DK Science: Insects

An insect’s body divides into three sections. The head holds the eyes, antennae, and mouthparts. The thorax bears three pairs of jointed legs and two pairs of wings. The abdomen contains the digestive system and the sex organs. Most insects undergo a complete change between the larval stage and the adult form.


The dragonfly’s slim body and long, thin wings make it one of the fastest fliers in the insect world. The front wings and the back wings beat alternately, giving the dragonfly excellent flight control. Dragonflies have large, compound eyes, each made up of about 30,000 lenses, and can see prey up to 12 m (39 ft) away. The legs form a basket to hold food.


A young dragonfly, known as a nymph, lives underwater. As it grows bigger, it moults – its skin splits and a new, larger one forms. Each time, the nymph begins to look more like the adult dragonfly. For the last moult, the nymph climbs out of the water, and the adult dragonfly emerges.


A butterfly uncoils its long proboscis to sip nectar from flowers. Insect mouthparts are very varied. Flies have a spongy pad, horseflies have scissor-like jaws, and mosquitoes have a sharp proboscis.


This cockchafer beetle has two pairs of wings but only uses the back pair to fly. The hardened front wings, called elytra, cover the back wings when they are not in use, protecting them. Some insects have muscles attached directly to the wings, others move their wings by changing their body shape. A small number of insects, such as silverfish, do not have wings.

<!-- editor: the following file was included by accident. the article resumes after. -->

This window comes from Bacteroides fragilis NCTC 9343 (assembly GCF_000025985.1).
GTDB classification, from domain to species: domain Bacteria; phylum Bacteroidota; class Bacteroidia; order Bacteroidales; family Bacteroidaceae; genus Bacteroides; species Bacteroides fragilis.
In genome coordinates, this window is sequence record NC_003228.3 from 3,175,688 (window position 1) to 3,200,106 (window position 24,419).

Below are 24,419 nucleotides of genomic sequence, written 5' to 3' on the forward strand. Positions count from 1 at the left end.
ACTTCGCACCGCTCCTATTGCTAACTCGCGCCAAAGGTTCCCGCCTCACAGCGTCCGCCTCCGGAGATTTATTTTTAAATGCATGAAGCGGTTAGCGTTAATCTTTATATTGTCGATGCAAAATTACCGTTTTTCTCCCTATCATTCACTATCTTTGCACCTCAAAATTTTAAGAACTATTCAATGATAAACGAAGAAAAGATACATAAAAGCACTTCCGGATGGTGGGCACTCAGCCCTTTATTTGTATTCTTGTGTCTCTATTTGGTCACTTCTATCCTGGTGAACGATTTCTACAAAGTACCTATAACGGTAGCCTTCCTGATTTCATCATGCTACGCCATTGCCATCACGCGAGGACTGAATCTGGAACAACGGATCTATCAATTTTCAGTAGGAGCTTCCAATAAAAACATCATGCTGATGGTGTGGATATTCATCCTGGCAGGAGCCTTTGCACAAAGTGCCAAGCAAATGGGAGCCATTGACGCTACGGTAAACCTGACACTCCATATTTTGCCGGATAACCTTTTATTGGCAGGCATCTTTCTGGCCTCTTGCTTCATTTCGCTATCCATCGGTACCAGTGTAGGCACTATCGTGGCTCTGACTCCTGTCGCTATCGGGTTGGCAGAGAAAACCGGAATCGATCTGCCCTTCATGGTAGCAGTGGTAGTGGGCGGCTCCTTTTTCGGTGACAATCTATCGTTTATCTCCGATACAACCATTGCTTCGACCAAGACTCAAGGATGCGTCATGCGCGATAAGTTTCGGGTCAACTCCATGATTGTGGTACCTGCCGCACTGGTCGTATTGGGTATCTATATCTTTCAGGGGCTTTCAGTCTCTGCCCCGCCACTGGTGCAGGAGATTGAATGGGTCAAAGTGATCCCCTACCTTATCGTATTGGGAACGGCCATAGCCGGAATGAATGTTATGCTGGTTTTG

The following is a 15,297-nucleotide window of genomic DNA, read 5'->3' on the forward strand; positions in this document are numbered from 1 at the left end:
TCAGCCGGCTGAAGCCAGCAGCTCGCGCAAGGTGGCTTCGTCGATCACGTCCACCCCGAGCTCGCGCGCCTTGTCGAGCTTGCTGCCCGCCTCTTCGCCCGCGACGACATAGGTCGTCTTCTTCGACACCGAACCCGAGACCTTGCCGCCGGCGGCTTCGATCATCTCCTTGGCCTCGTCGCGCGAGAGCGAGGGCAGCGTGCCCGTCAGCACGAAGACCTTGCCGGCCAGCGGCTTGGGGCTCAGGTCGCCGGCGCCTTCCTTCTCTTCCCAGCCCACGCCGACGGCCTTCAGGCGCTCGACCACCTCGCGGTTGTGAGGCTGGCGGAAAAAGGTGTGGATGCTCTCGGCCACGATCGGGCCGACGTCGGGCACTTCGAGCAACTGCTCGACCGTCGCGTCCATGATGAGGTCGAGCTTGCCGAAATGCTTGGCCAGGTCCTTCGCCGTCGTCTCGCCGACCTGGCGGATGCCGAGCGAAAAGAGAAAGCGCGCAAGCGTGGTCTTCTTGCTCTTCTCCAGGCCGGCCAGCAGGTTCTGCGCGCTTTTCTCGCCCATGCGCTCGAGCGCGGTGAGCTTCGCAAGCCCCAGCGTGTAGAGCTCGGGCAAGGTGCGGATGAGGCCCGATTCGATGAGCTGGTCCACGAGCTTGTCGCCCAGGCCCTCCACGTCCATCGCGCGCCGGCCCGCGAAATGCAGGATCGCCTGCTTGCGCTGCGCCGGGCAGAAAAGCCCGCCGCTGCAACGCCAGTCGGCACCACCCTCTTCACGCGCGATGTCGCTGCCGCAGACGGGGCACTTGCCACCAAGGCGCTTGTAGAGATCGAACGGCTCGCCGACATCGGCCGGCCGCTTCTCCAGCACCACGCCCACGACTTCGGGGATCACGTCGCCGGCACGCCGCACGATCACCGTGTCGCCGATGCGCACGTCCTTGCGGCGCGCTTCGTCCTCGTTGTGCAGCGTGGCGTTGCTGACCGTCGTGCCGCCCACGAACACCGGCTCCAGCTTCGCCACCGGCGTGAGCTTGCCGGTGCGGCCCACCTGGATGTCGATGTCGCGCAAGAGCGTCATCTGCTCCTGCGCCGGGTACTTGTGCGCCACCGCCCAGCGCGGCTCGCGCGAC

There are more different types of insect than of any other kind of animal, with over one million identified species. Most live on land or in the air, but a number also live in fresh water.

Order: Odonata

(dragonflies, damselflies)

Features: two pairs of matching wings, long abdomen, carnivorous when adult, dragonflies rest with wings open, damselfies with wings folded

Order: Orthoptera

(grasshoppers, crickets)

Features: straight, tough forewings, short antennae, escape by jumping on powerful hindlegs, chewing mouthparts

Order: Lepidoptera

(butterflies, moths)

Features: scaled bodies and wings, proboscis, antennae, butterflies have club-ended antennae and fly by day, moths fly by night

Order: Hemiptera


Features: two pairs of wings, protruding rostrum (mouthpiece) that is used for piercing and sucking

Order: Coleoptera


Features: tough elytra (front wings) fold over membranous hindwings protecting them, can squeeze into small spaces

Order: Diptera


Features: most have a single pair of flight wings, some have a thin body and thread-like antennae, others a bigger body and short antennae

Order: Hymenoptera

(ants, bees, wasps, sawflies)

Features: two pairs of membranous wings joined in flight by tiny hooks, many have a narrow “waist”

Copyright © 2007 Dorling Kindersley